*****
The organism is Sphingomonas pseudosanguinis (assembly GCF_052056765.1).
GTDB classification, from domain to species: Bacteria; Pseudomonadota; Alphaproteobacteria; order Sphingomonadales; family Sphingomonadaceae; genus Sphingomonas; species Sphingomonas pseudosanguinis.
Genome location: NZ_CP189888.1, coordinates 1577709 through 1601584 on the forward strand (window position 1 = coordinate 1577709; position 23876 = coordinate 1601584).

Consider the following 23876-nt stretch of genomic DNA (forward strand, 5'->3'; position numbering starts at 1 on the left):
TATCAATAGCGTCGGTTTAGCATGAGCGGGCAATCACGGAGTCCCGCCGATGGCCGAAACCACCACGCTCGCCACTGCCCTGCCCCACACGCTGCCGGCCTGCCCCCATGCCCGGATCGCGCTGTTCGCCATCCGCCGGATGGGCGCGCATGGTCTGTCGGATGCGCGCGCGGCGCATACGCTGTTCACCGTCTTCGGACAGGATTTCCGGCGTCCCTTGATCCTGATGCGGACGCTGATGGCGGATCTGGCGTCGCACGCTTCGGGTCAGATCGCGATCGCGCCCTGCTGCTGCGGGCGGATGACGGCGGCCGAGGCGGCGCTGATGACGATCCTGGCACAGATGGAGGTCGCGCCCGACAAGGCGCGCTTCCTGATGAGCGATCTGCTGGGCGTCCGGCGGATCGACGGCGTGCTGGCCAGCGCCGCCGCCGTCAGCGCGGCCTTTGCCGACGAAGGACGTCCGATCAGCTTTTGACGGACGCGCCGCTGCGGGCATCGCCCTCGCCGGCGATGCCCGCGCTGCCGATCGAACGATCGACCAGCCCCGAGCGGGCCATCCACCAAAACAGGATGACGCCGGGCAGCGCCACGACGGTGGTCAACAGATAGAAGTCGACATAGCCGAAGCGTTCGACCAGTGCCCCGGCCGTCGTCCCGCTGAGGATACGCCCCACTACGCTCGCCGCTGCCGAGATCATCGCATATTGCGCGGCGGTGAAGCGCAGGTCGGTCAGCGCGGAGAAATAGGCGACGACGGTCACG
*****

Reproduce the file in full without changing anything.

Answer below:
The organism is Sphingomonas pseudosanguinis (assembly GCF_052056765.1).
GTDB classification, from domain to species: Bacteria; Pseudomonadota; Alphaproteobacteria; order Sphingomonadales; family Sphingomonadaceae; genus Sphingomonas; species Sphingomonas pseudosanguinis.
Genome location: NZ_CP189888.1, coordinates 1577709 through 1601584 on the forward strand (window position 1 = coordinate 1577709; position 23876 = coordinate 1601584).

Consider the following 23876-nt stretch of genomic DNA (forward strand, 5'->3'; position numbering starts at 1 on the left):
TATCAATAGCGTCGGTTTAGCATGAGCGGGCAATCACGGAGTCCCGCCGATGGCCGAAACCACCACGCTCGCCACTGCCCTGCCCCACACGCTGCCGGCCTGCCCCCATGCCCGGATCGCGCTGTTCGCCATCCGCCGGATGGGCGCGCATGGTCTGTCGGATGCGCGCGCGGCGCATACGCTGTTCACCGTCTTCGGACAGGATTTCCGGCGTCCCTTGATCCTGATGCGGACGCTGATGGCGGATCTGGCGTCGCACGCTTCGGGTCAGATCGCGATCGCGCCCTGCTGCTGCGGGCGGATGACGGCGGCCGAGGCGGCGCTGATGACGATCCTGGCACAGATGGAGGTCGCGCCCGACAAGGCGCGCTTCCTGATGAGCGATCTGCTGGGCGTCCGGCGGATCGACGGCGTGCTGGCCAGCGCCGCCGCCGTCAGCGCGGCCTTTGCCGACGAAGGACGTCCGATCAGCTTTTGACGGACGCGCCGCTGCGGGCATCGCCCTCGCCGGCGATGCCCGCGCTGCCGATCGAACGATCGACCAGCCCCGAGCGGGCCATCCACCAAAACAGGATGACGCCGGGCAGCGCCACGACGGTGGTCAACAGATAGAAGTCGACATAGCCGAAGCGTTCGACCAGTGCCCCGGCCGTCGTCCCGCTGAGGATACGCCCCACTACGCTCGCCGCTGCCGAGATCATCGCATATTGCGCGGCGGTGAAGCGCAGGTCGGTCAGCGCGGAGAAATAGGCGACGACGGTCACG